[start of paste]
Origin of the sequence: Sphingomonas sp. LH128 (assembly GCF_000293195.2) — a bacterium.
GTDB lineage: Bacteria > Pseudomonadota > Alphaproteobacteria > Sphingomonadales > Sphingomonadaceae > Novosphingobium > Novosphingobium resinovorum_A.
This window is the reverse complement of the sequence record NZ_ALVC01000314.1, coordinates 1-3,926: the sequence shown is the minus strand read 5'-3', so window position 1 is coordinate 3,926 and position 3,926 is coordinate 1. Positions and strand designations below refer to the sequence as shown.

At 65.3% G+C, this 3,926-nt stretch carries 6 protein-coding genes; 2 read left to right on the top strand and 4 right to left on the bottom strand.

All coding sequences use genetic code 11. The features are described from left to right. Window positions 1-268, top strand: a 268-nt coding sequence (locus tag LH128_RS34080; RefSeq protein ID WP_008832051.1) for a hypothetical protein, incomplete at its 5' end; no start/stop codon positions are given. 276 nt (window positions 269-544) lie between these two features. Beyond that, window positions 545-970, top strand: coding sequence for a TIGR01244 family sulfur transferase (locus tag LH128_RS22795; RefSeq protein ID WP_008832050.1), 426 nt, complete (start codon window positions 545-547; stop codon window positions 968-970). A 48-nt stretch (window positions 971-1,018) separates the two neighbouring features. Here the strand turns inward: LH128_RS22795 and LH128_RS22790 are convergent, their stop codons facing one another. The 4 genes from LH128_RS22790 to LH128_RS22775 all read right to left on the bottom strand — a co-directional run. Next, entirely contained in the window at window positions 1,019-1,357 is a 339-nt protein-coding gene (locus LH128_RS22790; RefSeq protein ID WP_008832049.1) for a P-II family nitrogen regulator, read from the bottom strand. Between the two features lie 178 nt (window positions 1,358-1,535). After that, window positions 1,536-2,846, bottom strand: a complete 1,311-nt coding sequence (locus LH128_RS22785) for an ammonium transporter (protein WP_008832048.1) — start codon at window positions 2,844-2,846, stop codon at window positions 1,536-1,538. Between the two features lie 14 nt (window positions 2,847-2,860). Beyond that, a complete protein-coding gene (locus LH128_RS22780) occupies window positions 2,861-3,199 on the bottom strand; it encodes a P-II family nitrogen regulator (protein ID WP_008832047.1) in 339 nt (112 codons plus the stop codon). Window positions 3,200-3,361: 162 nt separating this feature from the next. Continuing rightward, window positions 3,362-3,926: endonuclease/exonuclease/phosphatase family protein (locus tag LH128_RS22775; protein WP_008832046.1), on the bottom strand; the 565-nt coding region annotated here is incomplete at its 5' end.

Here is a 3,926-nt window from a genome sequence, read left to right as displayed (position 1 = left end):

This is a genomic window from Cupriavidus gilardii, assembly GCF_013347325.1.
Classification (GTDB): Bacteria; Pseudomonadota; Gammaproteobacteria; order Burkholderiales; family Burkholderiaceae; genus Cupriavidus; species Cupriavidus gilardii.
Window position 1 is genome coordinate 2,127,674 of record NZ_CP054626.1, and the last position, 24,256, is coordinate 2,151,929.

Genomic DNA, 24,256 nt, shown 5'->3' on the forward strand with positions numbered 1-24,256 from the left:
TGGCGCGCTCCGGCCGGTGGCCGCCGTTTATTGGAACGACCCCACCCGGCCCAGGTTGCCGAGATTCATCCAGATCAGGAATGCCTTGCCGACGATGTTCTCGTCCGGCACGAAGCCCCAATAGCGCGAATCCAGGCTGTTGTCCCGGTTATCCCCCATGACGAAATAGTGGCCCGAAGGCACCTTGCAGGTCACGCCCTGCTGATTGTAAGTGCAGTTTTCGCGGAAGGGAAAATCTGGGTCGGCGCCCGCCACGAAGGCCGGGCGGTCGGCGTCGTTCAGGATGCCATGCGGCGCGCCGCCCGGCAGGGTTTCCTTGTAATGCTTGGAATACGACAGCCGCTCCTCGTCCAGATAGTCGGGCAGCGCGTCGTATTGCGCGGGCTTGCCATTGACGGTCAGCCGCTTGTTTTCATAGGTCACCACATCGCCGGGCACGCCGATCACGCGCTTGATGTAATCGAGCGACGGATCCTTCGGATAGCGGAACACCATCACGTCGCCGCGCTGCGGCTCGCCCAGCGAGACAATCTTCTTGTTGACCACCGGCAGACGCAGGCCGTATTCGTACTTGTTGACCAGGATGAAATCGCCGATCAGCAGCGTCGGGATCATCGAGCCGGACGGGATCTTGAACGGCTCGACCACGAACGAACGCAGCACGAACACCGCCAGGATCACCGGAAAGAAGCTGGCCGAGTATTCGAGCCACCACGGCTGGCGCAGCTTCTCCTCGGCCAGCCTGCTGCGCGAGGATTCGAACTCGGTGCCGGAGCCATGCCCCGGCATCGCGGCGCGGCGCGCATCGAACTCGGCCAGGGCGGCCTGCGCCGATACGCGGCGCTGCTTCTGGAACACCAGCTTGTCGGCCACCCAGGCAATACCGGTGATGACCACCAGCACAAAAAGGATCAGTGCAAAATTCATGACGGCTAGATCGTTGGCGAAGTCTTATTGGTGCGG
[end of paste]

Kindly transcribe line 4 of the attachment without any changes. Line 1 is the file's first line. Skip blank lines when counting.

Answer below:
At 65.3% G+C, this 3,926-nt stretch carries 6 protein-coding genes; 2 read left to right on the top strand and 4 right to left on the bottom strand.